Unfortunately, grievances do arise in the workplace and employers may therefore be faced with the daunting and time-consuming task of dealing with the complaints raised. Employers need to ensure that they know what to do when a grievance is raised and how to minimise the risk of potential claims and upset to staff. Dealing with grievances is not always straight forward and therefore to help you out we have considered some frequently asked questions regarding grievances.
Can an employer ignore a grievance?
No, an employer should always take grievances seriously and ensure that they deal with them fairly and consistently. Failing to deal with a grievance appropriately could give rise to a constructive unfair dismissal claim or discrimination claim. In addition, a failure to follow the Acas Code of Practice on Disciplinary and Grievance Procedures could lead to an uplift of up to 25% in any compensation subsequently awarded to the employee.
If an employee raises a grievance against the owner of a small business and there is no-one else to investigate what should they do?
Grievances should be dealt with by an impartial person. Therefore, in this case it would be sensible to appoint an independent and impartial third party to deal with the grievance. This could be another business owner whom the employer trusts, or the employer could obtain help from a professional HR personnel or legal professional. The employer should not deal with the grievance themselves because if the employer fails to deal with the grievance fairly then the employee could resign and claim constructive dismissal, effectively arguing that the employer has breached their implied duty of trust and confidence.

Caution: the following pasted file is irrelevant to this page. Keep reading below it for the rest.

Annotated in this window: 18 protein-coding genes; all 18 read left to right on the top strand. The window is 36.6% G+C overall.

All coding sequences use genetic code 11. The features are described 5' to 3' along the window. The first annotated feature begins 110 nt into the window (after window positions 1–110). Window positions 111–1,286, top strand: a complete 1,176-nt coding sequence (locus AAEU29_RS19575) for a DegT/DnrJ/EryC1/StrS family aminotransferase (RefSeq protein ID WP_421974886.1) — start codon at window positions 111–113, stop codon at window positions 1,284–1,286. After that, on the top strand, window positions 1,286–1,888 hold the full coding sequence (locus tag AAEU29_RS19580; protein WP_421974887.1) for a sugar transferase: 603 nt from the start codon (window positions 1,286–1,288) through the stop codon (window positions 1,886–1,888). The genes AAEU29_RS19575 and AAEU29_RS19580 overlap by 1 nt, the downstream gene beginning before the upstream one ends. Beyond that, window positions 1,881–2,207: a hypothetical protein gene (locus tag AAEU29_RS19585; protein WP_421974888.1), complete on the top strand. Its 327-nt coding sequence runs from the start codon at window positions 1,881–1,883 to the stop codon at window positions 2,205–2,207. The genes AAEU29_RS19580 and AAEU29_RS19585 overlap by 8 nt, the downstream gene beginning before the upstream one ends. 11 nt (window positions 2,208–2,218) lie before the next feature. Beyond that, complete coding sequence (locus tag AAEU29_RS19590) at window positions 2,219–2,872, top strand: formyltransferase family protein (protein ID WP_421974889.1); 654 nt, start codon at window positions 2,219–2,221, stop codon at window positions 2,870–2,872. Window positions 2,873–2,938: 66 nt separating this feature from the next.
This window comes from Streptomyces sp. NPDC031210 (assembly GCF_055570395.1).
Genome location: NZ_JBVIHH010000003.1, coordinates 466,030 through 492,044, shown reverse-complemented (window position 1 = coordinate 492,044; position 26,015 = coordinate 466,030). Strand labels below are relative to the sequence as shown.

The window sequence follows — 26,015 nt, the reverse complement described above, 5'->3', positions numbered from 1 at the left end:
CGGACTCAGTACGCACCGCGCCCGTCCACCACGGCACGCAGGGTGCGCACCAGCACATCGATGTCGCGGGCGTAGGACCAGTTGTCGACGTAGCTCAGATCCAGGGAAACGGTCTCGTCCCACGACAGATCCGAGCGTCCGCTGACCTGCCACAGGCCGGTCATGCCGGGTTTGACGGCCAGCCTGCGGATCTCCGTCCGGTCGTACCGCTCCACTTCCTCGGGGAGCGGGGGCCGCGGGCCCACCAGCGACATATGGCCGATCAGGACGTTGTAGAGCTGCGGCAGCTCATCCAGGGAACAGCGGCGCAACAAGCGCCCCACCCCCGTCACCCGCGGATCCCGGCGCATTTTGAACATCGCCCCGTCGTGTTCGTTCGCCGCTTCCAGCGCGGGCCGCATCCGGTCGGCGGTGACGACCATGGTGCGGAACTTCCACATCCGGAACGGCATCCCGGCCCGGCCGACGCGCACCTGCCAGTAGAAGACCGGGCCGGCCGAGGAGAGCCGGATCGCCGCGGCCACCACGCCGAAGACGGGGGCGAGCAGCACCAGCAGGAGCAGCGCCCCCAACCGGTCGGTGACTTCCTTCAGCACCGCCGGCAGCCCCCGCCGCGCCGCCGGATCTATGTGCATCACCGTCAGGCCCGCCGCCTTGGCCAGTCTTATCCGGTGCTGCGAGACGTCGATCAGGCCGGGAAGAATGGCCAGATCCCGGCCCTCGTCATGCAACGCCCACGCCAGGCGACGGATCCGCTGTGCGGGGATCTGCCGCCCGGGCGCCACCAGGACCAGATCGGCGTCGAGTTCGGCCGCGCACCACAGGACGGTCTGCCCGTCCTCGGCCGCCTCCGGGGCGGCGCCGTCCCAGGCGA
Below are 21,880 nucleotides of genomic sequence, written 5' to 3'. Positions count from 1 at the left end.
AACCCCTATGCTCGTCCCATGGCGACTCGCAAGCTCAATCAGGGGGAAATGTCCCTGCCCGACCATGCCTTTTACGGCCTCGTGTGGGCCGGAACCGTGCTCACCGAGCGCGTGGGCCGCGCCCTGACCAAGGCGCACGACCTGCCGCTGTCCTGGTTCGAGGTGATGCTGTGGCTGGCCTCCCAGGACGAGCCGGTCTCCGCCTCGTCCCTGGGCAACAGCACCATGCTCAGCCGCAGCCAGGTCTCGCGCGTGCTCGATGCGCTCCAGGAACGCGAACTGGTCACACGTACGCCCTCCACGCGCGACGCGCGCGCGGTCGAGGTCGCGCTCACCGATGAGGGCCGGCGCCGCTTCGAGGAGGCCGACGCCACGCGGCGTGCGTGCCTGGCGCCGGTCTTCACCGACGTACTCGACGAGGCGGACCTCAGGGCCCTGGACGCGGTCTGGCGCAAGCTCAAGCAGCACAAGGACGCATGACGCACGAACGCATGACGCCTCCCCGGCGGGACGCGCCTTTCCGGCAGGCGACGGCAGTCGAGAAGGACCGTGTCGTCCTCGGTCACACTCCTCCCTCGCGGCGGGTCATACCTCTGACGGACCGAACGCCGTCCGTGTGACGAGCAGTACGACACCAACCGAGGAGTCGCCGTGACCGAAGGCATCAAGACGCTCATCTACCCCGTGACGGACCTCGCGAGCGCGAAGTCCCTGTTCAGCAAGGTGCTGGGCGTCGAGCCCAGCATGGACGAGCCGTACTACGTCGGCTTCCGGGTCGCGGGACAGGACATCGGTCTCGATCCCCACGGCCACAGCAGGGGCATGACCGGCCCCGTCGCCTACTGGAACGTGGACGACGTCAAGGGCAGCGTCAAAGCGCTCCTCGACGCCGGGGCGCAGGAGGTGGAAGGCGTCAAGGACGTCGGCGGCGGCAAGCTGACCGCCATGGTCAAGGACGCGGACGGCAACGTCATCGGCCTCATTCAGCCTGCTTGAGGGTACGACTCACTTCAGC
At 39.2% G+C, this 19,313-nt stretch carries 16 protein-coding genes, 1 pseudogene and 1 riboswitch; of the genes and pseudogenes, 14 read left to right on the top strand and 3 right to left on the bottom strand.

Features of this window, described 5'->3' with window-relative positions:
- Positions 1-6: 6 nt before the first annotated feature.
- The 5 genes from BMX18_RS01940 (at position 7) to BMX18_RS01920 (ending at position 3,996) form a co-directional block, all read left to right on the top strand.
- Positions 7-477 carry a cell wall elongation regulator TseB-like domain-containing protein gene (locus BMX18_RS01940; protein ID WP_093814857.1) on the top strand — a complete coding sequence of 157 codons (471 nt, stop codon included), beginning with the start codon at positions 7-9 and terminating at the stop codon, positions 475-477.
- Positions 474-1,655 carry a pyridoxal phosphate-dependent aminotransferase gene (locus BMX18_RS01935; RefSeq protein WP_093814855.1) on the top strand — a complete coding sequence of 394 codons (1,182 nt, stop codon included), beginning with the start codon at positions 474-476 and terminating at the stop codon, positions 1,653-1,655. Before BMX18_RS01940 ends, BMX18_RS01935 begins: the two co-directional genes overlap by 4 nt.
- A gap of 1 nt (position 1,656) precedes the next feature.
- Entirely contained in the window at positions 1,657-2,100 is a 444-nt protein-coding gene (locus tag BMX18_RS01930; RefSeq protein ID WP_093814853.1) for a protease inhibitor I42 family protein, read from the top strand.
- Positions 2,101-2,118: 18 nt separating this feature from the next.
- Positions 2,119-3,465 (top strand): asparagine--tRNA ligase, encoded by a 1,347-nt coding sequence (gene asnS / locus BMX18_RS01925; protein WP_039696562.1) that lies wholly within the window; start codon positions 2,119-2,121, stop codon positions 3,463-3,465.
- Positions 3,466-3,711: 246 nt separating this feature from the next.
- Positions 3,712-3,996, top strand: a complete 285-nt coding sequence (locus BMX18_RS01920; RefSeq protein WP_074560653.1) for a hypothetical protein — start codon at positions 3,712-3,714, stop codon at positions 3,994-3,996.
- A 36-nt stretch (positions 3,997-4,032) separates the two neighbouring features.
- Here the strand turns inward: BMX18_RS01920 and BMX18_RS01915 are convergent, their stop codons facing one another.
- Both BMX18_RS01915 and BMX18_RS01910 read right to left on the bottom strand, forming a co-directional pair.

Does an employer have to deal with a grievance raised by an ex-employee?
The Acas Code is silent on post-termination grievances, and therefore there is no express requirement to deal with grievances raised by an ex-employee. However, to be on the safe side, employers should deal with grievances raised by ex-employees. Dealing with such grievances is good practice and will help prevent an Employment Tribunal claim being raised against the employer. Please note that if an employer has their own grievance policy/procedure in place, then they should check to see whether or not they have an express obligation to deal with grievances raised by ex-employees.
Can an employee ignore the employer’s grievance procedure and go straight to the Employment Tribunal?
Yes, employees can bring a claim arising from a grievance before the Employment Tribunal without following their employer’s grievance procedure. However, if an employee has unreasonably failed to follow the Acas Code of Practice, then an Employment Tribunal may reduce any compensation payable to them by up to 25%.
If you are an employer who needs advice regarding grievances or an employee who wishes to present a grievance or has already done so, then please contact us on 029 2034 5511 or email@example.com.